Once, when news came in from Scotland and Northern Ireland, as to their opposition to repeal of the Human Rights Act, there was a flash of inspiration: the word “British” was crossed out, leaving “Bill of Rights”.

But for that, the page still remains blank.

“Never mind,” thinks the latest person in that room, “this does not need to be done for another few months”. 


The constitutional and political reality is that, for the reasons set out in an earlier post, the repeal of the Human Rights Act and its replacement with a “Bill of Rights” – British or otherwise – will be a virtual impossibility this parliament.

It also remains difficult to see how a new “Bill of Rights” will be any different from the current Act.

Repeal is an easy thing to promise, and to promise it will always get easy Tory cheers and easy approving copy in the tabloids; but it is hard in practice.

So unless the Tories get a move on, it looks like the Act (which celebrated its fifteenth birthday of coming into force this week) will still be there at the 2020 General Election, and no doubt a promise to repeal it will then be in the 2020 Tory Manifesto.

And, if the Tories win, then the process of coming up with a replacement will start, all over again.



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The hurdles for Human Rights Act repeal now seem higher than before

25th May 2015


The new Conservative government’s plan to repeal the Human Rights Act 1998 and enact a replacement, apparently within one hundred days of the general election, was never going to be easy.

Nonetheless the government still intends to make some announcement in this Wednesday’s Queen’s Speech.

This brief update post sets out some of the more recent developments.


To recap, there are seven hurdles to speedy repeal:

(1) the Good Friday Agreement expressly requires that the European Convention on Human Rights is enforceable in the jurisdiction of Northern Ireland, and so if the Human Rights Act is repealed it will need to be replaced immediately by another statute which has the same effect (the alternatives to this of (i) the UK breaching the GFA or (ii) the Republic of Ireland and the nationalists in Northern Ireland agreeing to remove this requirement are not feasible);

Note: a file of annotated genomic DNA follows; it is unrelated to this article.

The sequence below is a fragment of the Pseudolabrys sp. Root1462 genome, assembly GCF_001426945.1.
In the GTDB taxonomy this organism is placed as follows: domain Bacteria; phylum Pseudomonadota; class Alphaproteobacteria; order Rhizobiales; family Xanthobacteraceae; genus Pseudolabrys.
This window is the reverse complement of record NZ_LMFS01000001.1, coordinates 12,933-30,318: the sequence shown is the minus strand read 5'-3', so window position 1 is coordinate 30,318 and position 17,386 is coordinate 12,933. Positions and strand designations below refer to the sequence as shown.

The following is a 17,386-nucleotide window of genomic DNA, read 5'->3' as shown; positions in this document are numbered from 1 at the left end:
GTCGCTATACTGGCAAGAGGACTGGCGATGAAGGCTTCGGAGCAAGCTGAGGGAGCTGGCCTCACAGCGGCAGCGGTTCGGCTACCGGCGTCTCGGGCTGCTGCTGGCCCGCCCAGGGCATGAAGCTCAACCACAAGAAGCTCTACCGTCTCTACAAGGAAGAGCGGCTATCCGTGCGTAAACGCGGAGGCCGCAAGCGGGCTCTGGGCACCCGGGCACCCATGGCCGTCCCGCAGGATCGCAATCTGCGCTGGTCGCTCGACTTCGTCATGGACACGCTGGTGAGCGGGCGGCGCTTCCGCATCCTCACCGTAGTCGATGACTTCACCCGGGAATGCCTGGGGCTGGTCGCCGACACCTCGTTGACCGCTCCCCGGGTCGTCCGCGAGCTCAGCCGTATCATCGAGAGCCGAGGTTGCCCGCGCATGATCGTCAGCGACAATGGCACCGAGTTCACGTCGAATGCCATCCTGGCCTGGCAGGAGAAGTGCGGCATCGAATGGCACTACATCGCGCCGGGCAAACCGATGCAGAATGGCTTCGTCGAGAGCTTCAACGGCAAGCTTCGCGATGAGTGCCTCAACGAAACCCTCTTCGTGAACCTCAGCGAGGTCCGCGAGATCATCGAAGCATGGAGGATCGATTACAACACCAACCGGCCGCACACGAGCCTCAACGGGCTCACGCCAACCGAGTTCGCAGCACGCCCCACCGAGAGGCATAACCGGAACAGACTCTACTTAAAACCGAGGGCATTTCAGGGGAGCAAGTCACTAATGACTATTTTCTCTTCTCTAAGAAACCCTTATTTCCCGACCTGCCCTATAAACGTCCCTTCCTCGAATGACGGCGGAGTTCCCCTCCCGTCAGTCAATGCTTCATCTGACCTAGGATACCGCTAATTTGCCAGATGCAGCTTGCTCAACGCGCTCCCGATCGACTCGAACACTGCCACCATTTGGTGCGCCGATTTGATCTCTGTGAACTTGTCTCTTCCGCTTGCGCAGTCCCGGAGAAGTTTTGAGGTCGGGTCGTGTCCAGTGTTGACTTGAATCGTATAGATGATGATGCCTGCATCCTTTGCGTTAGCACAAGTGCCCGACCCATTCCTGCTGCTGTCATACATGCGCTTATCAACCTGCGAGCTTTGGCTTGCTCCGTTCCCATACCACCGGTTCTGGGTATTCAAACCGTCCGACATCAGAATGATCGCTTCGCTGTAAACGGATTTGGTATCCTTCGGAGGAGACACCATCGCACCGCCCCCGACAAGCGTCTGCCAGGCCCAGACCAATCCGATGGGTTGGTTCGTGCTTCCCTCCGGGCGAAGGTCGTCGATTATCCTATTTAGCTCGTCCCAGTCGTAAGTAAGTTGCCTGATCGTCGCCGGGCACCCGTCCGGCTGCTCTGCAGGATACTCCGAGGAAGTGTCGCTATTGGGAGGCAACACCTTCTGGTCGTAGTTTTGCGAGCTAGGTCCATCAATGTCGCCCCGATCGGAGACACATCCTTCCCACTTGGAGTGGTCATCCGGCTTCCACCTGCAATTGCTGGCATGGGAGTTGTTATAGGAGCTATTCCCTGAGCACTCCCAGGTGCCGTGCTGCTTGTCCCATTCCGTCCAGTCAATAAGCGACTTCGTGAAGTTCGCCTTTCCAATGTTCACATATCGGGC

(2) it is arguable that repeal of the Human Rights Act requires the consent of all three of the devolved assemblies and is almost certain any replacement legislation will also need consent, and in Scotland at least it appears the Scottish Government will recommend consent not be given;

(3) the Conservatives in the house of commons only have a majority of twelve, and there are Conservative MPs opposed to repeal;

(4) the Conservatives in the house of lords do not have a majority at all and even if the “Salisbury Convention” is invoked against lords’ delay, the “one hundred day” ambition was not a manifesto commitment – and it may well be that the lords do not accept the Salisbury Convention applies at all;

(5) the Conservatives need to set out which substantive rights will be protected in the new legislation and how these will differ, if at all, from the convention rights under the ECHR;

(6) the Conservatives need to come up with a draft of the replacement legislation, which they still have not done (this has been promised for a long time); and

(7) the Conservatives need to explain why any of this entire exercise is necessary in the first place, especially as there appears to be no problem with the Human Rights Act which can only be cured by its repeal.


Some of these hurdles have got higher in the last week or so.

In respect of Good Friday Agreement hurdle, the Irish Times has reported that the Republic of Ireland government is concerned about the UK plan to scrap Human Rights Act.

In respect of the devolution hurdle, the Scottish first minister has now stated the Scottish government’s firm opposition to repeal.

[ADD, the Welsh Government oppose repeal too – thanks to Aled’s comment below for this.]

In respect of the Conservative backbench hurdle, it has been reported that David Davis is shaping up to oppose repeal and that there may even be a ministerial resignation.